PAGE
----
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Stratigraphy and geological history of the Puerto Plata area, northern Dominican Republic

By
James L. Pindell
James L. Pindell
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Grenville Draper
Grenville Draper
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Published:
January 01, 1991

In northern Dominican Republic, Cretaceous and Lower Cenozoic rocks are exposed in a 250-km2 area near Puerta Plata (Puerto Plata Inlier), defined by the sea to the north, the Camu fault and Cenozoic sediments to the south, and Late Neogene carbonate rocks to the east and west. Cretaceous(?) basement rocks, herein called the Puerto Plata Basement Complex (PPBC), consist of an association mostly of dismembered, variably sheared masses of rock ranging from tens to hundreds(?) of cubic kilometers in size, of serpentinite, tectonized harzburgite, cumulate gabbro rock, and mafic to intermediate volcanic rock, the latter of which is pillowed with red interpillow cherts in at least one area. The PPBC is interpreted as the remnants of an ophiolite suite.

The PPBC is overlain by two units of apparently similar faunal age, neither of which was observed to overlie the other, and hence their age relations are unclear. One is the Paleocene-Early Eocene Imbert Formation consisting mostly of off-white crystal tuffs, vari-colored cherts, and sandy to pebbly turbiditic sedimentary rocks. Coarse clastic beds are more common low in the formation, and contain sand and pebbles of serpentinite, volcanic and metamorphic rock, and limestone. The second unit overlying the PPBC consists of sedimentary serpentinite conglomerates and algal-limestone buildups or patch reefs of the early(?) Paleogene shallow-water La Isla Formation. La Isla limestone build-ups and serpentinite conglomerates contain fragments of one another, and corals were observed in growth attachment to serpentinite cobbles, indicating coeval, shallow-water deposition of the conglomerate and limestone. The Imbert Formation is believed to be older than La Isla based on two arguments: First, the Imbert appears to be more deformed than La Isla, although actual bedding is difficult to decipher in the latter; and second, deposition of the Imbert occurred in deeper water than deposition of La Isla, suggesting that Imbert deformation was accompanied by regional uplift that led to the relatively shallow-water conditions in which La Isla and subsequent units were deposited. The period during which La Isla was deposited and probably longer was a time of local erosion across much of the inlier, leading to the angular unconformity between the Imbert and younger units. The Eocene uplift and erosional hiatus probably records arc (Greater Antilles) collision with the Bahamas Bank.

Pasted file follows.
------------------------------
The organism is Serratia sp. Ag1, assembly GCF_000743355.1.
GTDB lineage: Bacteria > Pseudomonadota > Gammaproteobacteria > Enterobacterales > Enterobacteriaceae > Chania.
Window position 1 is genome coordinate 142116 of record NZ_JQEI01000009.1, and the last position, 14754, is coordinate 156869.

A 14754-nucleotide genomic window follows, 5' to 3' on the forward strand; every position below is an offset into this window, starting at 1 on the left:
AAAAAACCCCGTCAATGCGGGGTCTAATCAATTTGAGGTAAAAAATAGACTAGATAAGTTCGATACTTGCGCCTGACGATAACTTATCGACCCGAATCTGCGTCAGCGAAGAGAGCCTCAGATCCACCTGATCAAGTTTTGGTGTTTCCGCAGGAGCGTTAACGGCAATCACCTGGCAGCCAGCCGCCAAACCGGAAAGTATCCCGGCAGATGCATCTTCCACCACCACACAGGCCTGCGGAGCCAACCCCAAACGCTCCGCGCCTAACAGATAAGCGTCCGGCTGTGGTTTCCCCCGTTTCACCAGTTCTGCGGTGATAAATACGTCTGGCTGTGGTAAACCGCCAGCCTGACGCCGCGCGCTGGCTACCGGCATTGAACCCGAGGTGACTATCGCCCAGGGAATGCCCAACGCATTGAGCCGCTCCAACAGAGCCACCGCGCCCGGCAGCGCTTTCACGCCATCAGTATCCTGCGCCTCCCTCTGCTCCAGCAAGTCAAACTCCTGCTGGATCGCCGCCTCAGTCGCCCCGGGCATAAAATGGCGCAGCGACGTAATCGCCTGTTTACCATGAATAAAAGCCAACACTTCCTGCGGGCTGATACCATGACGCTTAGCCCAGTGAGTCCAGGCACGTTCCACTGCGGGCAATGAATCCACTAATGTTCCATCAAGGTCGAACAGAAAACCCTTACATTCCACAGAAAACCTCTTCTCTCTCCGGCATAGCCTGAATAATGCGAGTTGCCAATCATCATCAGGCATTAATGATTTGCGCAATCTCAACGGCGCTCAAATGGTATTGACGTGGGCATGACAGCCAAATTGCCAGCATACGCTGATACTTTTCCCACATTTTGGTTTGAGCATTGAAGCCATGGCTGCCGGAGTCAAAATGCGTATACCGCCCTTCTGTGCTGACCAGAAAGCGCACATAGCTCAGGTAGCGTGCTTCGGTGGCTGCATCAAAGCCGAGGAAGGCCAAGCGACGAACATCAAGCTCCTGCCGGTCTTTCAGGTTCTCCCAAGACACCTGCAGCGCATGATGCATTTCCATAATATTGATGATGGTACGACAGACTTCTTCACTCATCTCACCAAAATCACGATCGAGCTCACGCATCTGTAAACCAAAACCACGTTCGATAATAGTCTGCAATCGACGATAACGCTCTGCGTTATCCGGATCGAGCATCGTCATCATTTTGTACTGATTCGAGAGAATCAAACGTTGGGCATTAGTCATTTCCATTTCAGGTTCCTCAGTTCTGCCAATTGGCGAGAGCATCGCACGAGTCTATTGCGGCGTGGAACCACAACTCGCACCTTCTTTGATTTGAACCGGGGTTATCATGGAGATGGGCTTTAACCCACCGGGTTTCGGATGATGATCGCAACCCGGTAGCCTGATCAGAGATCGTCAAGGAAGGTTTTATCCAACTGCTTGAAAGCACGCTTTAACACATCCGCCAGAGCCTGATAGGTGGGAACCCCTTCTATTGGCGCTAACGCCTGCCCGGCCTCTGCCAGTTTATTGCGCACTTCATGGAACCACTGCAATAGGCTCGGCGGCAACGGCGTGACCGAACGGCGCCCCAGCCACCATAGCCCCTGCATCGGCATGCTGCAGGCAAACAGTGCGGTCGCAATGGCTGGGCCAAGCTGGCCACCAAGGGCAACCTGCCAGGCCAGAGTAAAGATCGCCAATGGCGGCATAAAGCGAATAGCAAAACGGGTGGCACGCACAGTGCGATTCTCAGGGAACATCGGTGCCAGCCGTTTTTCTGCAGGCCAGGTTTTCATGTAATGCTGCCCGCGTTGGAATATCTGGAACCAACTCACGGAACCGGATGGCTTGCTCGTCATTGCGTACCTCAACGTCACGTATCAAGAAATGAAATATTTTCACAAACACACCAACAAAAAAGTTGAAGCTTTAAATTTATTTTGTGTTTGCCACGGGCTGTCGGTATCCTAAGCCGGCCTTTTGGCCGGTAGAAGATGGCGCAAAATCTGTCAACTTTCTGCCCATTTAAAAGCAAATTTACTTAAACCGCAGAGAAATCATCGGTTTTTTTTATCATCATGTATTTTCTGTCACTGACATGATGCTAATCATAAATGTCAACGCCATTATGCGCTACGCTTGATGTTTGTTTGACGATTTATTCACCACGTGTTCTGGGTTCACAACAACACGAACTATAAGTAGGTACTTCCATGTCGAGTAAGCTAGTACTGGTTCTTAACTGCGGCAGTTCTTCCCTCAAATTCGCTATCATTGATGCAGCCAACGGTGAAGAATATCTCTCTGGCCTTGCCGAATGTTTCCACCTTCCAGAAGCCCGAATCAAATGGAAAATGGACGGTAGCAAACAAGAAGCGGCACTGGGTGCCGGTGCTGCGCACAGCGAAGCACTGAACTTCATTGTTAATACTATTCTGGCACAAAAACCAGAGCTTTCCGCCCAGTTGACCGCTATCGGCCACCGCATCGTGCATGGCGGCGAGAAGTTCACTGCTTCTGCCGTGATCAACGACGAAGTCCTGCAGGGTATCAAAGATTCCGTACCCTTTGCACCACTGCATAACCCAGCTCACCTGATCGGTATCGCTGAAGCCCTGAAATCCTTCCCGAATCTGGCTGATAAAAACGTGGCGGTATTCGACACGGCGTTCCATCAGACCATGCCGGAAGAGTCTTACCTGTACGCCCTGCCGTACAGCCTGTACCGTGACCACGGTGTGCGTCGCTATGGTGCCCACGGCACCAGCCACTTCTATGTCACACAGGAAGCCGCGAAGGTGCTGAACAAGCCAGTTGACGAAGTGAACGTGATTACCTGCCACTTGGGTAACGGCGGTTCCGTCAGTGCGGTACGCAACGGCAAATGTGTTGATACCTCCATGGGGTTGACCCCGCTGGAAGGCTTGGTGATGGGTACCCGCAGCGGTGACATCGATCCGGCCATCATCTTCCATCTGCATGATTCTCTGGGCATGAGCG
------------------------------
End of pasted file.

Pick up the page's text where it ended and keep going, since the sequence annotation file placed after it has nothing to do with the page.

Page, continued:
In the Late Eocene through Oligocene, a marine transgression and inner shelf(?) deposition is indicated by basal conglomerates and terrigenous sands and shales of the Luperon Formation. Tectonism during this period was apparently minor. Deformation and erosion (emergence?) occurred again in the Early to Medial Miocene, but deposition was renewed in the Medial to Late Miocene with the carbonate rocks (terrigenous input greatly reduced) of the Villa Trina Formation. The Miocene uplift, deformation, and change in sedimentation is interpreted as the onset of sinistral strike-slip motion and separation of northern Hispaniola from Cuba along the still-active Oriente Transform fault.

Major regional uplift and erosion have occurred again since the Early Pliocene, elevating the Villa Trina Formation to several hundred meters throughout northern Hispaniola, and exposing Pleistocene(?) reefal limestones and beachrock along coastal areas as much as 10 to 20 m in elevation. This uplift is the result of oblique convergence of Hispaniola with the easternmost tip of the Bahamas Bank by motion along the Oriente fault. Finally, since Medial Miocene time, and probably associated with the Pliocene-Recent uplift, a sheared mud unit carrying 0.001 to 100-m size blocks of all the above-mentioned lithologies (and others) has diapirically intruded the inlier from beneath and flowed horizontally across areas of the Imbert, Luperon, and Villa Trina Formations. The intrusion of this mobile unit (and the serpentinites of the PPBC) is responsible for the morphologic development of the Puerto Plata Inlier, and is interpreted to be related to upper crustal extension or pull-apart basin development north of the Camu fault during oblique convergence with the Bahamas Bank.

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GSA Special Papers

Geologic and Tectonic Development of the North America-Caribbean Plate Boundary in Hispaniola

Paul Mann
Paul Mann
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Grenville Draper
Grenville Draper
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John F. Lewis
John F. Lewis
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Geological Society of America
Volume
262
ISBN print:
9780813722627
Publication date:
January 01, 1991

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